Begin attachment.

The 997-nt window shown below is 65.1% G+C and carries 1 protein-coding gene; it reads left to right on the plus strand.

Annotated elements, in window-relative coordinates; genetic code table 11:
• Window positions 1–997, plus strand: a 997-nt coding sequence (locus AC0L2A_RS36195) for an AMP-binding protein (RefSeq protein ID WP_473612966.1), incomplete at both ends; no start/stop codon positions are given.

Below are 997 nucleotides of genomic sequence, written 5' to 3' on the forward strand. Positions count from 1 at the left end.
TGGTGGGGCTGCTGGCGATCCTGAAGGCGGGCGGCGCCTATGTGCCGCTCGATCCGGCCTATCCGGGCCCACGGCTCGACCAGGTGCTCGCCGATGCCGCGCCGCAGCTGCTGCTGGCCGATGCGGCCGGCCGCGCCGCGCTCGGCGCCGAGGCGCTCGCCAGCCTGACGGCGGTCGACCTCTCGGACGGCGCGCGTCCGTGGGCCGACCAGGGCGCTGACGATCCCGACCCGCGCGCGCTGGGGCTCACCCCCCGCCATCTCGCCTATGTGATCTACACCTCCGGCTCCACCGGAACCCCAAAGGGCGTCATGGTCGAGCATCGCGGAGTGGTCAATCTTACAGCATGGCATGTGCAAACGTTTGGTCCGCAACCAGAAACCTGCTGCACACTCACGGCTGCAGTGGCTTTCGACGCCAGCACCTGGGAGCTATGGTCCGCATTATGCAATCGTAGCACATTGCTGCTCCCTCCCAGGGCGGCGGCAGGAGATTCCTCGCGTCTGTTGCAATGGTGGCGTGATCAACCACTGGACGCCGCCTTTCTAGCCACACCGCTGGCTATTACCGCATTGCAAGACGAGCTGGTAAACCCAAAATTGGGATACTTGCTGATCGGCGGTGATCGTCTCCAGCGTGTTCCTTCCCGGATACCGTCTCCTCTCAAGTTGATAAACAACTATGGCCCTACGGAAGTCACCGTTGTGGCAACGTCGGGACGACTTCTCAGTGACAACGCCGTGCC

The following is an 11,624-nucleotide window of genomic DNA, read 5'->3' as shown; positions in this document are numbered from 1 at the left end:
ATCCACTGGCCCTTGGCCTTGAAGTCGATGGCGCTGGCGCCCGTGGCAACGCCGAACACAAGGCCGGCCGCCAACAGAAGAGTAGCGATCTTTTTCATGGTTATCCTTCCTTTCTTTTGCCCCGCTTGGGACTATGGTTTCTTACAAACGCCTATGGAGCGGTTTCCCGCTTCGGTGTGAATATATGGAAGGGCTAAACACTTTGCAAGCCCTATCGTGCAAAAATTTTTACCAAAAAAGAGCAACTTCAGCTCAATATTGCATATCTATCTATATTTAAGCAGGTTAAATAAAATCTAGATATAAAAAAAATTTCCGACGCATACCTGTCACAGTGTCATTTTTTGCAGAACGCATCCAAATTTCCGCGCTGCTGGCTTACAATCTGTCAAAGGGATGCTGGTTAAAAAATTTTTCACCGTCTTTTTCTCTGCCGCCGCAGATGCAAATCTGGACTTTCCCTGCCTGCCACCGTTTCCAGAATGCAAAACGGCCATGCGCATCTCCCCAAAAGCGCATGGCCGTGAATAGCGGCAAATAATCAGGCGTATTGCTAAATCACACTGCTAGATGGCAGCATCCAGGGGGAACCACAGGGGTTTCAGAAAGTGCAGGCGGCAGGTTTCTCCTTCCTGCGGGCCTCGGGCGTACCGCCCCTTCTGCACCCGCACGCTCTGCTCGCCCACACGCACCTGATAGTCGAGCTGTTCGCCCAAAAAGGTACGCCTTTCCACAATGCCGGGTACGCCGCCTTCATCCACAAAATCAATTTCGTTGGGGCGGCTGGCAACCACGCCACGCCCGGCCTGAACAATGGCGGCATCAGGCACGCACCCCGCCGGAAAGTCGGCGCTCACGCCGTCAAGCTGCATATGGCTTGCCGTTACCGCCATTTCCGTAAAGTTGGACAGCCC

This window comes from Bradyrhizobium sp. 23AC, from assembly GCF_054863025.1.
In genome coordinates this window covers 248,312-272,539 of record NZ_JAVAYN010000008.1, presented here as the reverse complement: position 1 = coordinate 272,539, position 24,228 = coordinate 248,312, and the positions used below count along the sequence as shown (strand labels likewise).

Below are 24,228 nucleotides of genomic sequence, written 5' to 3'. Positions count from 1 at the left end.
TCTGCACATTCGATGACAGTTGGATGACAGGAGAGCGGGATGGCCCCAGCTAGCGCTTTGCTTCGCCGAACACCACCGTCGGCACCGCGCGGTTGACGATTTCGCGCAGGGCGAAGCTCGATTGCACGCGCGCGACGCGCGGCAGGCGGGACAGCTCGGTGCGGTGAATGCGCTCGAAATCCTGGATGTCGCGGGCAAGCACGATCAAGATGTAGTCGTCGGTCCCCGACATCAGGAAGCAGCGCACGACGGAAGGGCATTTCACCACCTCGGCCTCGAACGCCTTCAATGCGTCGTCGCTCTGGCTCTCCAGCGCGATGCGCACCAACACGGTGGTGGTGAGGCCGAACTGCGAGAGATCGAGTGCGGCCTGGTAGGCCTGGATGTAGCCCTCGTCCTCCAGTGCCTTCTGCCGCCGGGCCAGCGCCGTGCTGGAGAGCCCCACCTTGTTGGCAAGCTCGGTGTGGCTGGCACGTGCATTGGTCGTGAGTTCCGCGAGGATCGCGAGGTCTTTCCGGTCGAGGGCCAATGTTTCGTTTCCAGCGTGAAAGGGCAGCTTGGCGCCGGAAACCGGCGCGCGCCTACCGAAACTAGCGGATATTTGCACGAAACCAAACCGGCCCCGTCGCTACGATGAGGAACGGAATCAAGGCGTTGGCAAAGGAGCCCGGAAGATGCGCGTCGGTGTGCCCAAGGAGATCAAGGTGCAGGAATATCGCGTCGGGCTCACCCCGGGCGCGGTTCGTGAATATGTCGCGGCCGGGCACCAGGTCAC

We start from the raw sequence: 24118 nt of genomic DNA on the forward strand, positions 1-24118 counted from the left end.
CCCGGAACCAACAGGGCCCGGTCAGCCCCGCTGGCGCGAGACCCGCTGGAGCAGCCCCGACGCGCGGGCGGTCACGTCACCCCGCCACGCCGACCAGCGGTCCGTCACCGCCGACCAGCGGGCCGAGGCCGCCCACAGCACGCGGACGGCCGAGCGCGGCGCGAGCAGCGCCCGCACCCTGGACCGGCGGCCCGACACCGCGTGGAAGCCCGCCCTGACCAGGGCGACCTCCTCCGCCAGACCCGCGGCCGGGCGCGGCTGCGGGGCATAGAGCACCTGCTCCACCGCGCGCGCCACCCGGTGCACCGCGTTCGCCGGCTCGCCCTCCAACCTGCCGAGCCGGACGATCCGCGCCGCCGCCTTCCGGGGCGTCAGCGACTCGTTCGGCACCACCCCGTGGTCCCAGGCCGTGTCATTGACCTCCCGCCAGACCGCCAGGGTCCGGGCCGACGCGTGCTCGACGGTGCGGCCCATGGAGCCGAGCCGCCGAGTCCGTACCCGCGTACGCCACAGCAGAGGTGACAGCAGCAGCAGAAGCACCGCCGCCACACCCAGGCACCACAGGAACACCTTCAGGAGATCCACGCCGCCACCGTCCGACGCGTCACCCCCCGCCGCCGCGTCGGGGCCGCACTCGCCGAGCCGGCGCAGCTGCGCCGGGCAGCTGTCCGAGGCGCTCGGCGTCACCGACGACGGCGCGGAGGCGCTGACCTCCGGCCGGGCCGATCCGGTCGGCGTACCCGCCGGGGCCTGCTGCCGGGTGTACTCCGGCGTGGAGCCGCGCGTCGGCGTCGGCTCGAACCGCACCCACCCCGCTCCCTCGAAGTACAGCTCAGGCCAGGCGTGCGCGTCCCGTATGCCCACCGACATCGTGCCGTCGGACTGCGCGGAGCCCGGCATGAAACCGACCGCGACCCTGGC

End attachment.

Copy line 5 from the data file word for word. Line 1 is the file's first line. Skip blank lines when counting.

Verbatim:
TGGTGGGGCTGCTGGCGATCCTGAAGGCGGGCGGCGCCTATGTGCCGCTCGATCCGGCCTATCCGGGCCCACGGCTCGACCAGGTGCTCGCCGATGCCGCGCCGCAGCTGCTGCTGGCCGATGCGGCCGGCCGCGCCGCGCTCGGCGCCGAGGCGCTCGCCAGCCTGACGGCGGTCGACCTCTCGGACGGCGCGCGTCCGTGGGCCGACCAGGGCGCTGACGATCCCGACCCGCGCGCGCTGGGGCTCACCCCCCGCCATCTCGCCTATGTGATCTACACCTCCGGCTCCACCGGAACCCCAAAGGGCGTCATGGTCGAGCATCGCGGAGTGGTCAATCTTACAGCATGGCATGTGCAAACGTTTGGTCCGCAACCAGAAACCTGCTGCACACTCACGGCTGCAGTGGCTTTCGACGCCAGCACCTGGGAGCTATGGTCCGCATTATGCAATCGTAGCACATTGCTGCTCCCTCCCAGGGCGGCGGCAGGAGATTCCTCGCGTCTGTTGCAATGGTGGCGTGATCAACCACTGGACGCCGCCTTTCTAGCCACACCGCTGGCTATTACCGCATTGCAAGACGAGCTGGTAAACCCAAAATTGGGATACTTGCTGATCGGCGGTGATCGTCTCCAGCGTGTTCCTTCCCGGATACCGTCTCCTCTCAAGTTGATAAACAACTATGGCCCTACGGAAGTCACCGTTGTGGCAACGTCGGGACGACTTCTCAGTGACAACGCCGTGCC